Thousands left without shelter and likely to face food and water shortages as Bahamas hurricane tracks towards Florida
US officials and counterparts around the world sent out an urgent call for help for the Bahamas after the northernmost islands in the archipelago were pulverized by Hurricane Dorian.
Thousands of residents of Grand Bahama and Abaco islands are without shelter, stranded by flooding and are likely to suffer shortages of food, water and medicine that will worsen without quick action by the international community, according to coordinated messages from the United Nations, the US state department, the US embassy in Nassau and local officials.
We are in the midst of a historic tragedy, said the Bahamian prime minister, Hubert Minnis. The devastation is unprecedented and extensive.
The dimensions of the humanitarian disaster began to emerge after the slow-moving storm, which took about 36 hours to cross the five-mile-wide Grand Bahama, finally left the country on Tuesday afternoon.
Minnis announced late in the evening that the death toll had risen to seven, with more deaths expected, and predicted that rebuilding would require a massive, coordinated effort.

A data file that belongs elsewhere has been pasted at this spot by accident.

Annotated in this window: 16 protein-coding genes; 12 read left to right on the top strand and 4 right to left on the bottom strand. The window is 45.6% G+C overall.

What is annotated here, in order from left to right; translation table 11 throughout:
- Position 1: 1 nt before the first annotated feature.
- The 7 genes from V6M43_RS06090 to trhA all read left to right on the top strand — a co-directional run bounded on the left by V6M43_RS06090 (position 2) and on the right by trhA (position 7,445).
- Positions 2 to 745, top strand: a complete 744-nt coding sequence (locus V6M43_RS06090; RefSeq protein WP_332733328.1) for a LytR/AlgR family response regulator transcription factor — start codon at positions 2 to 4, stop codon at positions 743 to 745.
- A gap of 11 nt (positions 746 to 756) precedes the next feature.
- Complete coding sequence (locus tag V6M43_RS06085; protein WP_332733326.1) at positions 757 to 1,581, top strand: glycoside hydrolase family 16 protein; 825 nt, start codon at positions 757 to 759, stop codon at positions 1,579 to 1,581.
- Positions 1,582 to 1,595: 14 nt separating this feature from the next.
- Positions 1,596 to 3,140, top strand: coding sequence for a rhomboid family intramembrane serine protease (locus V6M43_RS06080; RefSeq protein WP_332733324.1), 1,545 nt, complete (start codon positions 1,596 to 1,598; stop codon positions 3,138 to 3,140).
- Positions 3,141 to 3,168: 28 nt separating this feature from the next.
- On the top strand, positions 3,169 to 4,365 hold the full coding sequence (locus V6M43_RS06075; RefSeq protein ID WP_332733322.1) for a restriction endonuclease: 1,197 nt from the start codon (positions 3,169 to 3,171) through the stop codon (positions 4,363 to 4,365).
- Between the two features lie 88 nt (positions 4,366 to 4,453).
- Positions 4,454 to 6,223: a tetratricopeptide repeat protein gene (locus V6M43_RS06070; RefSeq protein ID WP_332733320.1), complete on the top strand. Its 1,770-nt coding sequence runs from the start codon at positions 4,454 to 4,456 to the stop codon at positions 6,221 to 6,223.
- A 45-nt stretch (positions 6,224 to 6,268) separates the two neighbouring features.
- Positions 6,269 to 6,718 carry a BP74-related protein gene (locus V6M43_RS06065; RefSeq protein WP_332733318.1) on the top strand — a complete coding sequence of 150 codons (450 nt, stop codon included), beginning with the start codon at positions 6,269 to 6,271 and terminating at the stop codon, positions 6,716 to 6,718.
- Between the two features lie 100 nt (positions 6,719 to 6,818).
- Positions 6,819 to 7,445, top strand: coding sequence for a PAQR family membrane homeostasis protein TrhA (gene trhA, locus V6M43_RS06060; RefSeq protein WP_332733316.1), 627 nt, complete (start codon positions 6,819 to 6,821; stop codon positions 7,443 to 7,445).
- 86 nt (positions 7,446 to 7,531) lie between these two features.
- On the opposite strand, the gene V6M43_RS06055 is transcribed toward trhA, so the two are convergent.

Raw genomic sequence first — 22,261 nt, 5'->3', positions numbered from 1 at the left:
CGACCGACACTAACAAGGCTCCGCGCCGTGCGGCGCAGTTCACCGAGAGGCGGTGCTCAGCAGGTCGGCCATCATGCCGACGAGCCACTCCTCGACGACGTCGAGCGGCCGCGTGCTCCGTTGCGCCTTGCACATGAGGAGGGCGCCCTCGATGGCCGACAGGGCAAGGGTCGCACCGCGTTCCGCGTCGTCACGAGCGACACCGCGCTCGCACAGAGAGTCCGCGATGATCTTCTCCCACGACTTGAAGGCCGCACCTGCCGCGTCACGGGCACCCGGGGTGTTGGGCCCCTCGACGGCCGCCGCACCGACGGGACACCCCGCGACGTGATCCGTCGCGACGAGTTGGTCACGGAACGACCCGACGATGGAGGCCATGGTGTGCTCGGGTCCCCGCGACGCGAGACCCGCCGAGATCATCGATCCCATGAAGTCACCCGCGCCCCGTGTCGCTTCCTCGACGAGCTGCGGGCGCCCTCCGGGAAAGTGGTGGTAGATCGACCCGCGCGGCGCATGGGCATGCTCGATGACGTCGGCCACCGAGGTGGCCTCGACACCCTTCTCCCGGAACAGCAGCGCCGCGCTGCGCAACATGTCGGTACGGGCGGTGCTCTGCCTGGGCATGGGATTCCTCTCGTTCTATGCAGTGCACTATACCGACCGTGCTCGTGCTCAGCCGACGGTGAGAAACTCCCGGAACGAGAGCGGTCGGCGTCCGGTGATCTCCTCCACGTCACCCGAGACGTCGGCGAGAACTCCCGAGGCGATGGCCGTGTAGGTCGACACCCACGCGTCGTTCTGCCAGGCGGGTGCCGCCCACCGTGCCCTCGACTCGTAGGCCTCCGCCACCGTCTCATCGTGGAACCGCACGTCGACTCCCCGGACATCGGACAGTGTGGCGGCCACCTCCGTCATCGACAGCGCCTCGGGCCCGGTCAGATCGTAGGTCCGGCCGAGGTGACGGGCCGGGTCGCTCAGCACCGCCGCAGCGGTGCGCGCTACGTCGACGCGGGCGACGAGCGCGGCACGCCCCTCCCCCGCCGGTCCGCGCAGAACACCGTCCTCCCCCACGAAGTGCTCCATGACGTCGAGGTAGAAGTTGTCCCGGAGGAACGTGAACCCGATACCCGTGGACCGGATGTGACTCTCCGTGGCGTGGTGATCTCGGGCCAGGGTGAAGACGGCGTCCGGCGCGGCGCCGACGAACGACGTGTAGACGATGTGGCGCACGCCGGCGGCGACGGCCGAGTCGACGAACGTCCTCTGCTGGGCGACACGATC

We are in the midst of one of the greatest national crises in our countrys history, Minnis told a news conference. No effort or resources will be held back.
The storm hit Abaco island on Sunday as a category 5 hurricane with wind gusts of up to 220mph making it the strongest Atlantic storm ever to make landfall, tied with the Labor Day hurricane of 1935.
In a country accustomed to harrowing encounters with fierce storms, Dorian registered as a disaster on another scale.
Dorian will not really move away, said a tweet from the newspaper in Freeport, the main city on Grand Bahama, on Tuesday morning. Heavy rain. This hurricane will totally destroy this island.
The terrible consequences were visible from the first helicopter overflights of Abaco and Grand Bahama islands on Tuesday. Video footage showed lakes of seawater instead of streets, blasted debris where homes once stood, boats thrown inland like discarded bath toys, denuded trees and the occasional lone structure still standing. In many areas, life on the islands appeared to have simply been erased.
Its total devastation. Its decimated. Apocalyptic. It looks like a bomb went off, Lia Head-Rigby, who helps run a local hurricane relief organization, told the Associated Press. Its not rebuilding something that was there; we have to start again.